This Thursday, the 13th of November marks the 92nd death anniversary of Sankaradas Swamigal, the man who spearheaded the renaissance of Tamil theatre. He passed away on the night of 13th November 1922 in Pondicherry, where he had shifted to during the last few years of his life. Writing in his memoirs Enadhu Nataka Vaazhkai, T.K.Shanmugam says that Swamigal’s last few years were a far cry from the glory days of his remarkable career that spanned more than 3 decades and around 70 works. A stroke had paralyzed and immobilized him, confining him to bed. His death truly marked the end of an era. He was just 55 years old at the time of his death.
It is thanks to T.K.Shanmugam that we know something about Sankaradas Swamigal’s life today. In addition to writing about his interactions with him in his memoirs, Shanmugam also wrote a short biography of Swamigal titled “Tamizh Nataka Thalaimai Aasiriyar” which was first published in 1955. In the foreword, Shanmugam writes that amongst his dreams to perpetuate the memory of Swamigal was to construct a memorial for him in Pondicherry. That dream was to translate into reality sometime soon after, when a memorial for Swamigal was constructed in the Karuvadikuppam Cemetery (where his last rites had been performed) in the outskirts of Pondicherry.
On a visit to Pondicherry last year for a function, I took some time off to visit the cemetery. The location, just off the ECR was quite easy to find, thanks to its proximity to a famous local Saint’s Samadhi. It was a Saturday afternoon and there was not a soul in sight (literally!!) save a watchman and couple of tipplers who obviously on a high had parked themselves comfortably on the benches. With trees aplenty and silence all around, the place did present a rather ghoulish appearance. I would not have ventured anywhere close to the cemetery had there been work in progress!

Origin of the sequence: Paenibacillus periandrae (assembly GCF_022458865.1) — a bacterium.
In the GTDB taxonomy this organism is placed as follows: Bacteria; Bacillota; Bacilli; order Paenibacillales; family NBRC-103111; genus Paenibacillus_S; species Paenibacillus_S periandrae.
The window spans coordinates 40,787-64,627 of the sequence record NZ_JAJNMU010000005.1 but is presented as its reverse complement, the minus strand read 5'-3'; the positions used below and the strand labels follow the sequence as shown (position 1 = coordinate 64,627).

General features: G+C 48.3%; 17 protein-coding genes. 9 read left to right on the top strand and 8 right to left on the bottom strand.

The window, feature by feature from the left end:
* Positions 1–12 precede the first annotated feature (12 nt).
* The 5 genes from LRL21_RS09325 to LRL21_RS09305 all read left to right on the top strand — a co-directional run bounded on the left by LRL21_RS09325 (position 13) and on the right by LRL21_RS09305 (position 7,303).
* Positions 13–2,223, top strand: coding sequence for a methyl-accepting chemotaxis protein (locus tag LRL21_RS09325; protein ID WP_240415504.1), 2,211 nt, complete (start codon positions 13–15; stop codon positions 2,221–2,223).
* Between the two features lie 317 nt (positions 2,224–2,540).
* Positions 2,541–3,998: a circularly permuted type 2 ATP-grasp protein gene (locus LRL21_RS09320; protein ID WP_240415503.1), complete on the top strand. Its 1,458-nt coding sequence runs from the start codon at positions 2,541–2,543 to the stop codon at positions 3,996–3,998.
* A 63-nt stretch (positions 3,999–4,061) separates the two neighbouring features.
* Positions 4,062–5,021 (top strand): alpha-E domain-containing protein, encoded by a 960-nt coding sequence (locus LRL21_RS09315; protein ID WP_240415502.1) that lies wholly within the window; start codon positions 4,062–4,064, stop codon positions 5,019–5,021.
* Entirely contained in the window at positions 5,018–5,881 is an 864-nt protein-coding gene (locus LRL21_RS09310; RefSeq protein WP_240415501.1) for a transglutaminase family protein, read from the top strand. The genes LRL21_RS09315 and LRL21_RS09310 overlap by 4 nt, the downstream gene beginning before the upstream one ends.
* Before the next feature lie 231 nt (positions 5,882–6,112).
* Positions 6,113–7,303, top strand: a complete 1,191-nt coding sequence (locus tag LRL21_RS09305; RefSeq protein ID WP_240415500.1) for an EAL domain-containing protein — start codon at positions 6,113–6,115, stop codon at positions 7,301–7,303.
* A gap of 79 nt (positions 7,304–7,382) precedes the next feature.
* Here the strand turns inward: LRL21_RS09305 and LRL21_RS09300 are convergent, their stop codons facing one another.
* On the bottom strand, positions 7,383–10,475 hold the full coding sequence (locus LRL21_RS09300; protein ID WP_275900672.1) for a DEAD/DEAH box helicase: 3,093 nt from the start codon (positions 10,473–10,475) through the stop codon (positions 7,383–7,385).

The watchman showed me the way to the memorial, which lies a bit removed from the cemetery in the mid-left of the sprawling campus. Surprisingly neat and well maintained, the memorial has a statue of Sankaradas Swamigal seated on a slab, with a mandapam surrounding it. The statue seems to be a later development as a revised edition of “Tamizh Nataka Thalaimai Aasiriyar” brought out much later mentions only a photo being placed at the memorial.
Every year on his death anniversary, stage artistes and film personalities gather here to pay homage to his memory.
Much to my chagrin, the battery in my camera drained precisely the moment I entered the cemetery and hence I had to make do with some poor quality low resolution pictures of the memorial, which you can see here.
It was on my way back that I noticed that not far way from the junction of this road and the ECR is a statue of yet another remarkable personality whose upbringing and association with Tamil theatre is legendary, Chevalier Sivaji Ganesan!!
An earlier article on the life and times of Sankaradas Swamigal that I wrote can be accessed here: http://madrasramblings.blogspot.in/2013/02/the-father-of-tamil-theatre.html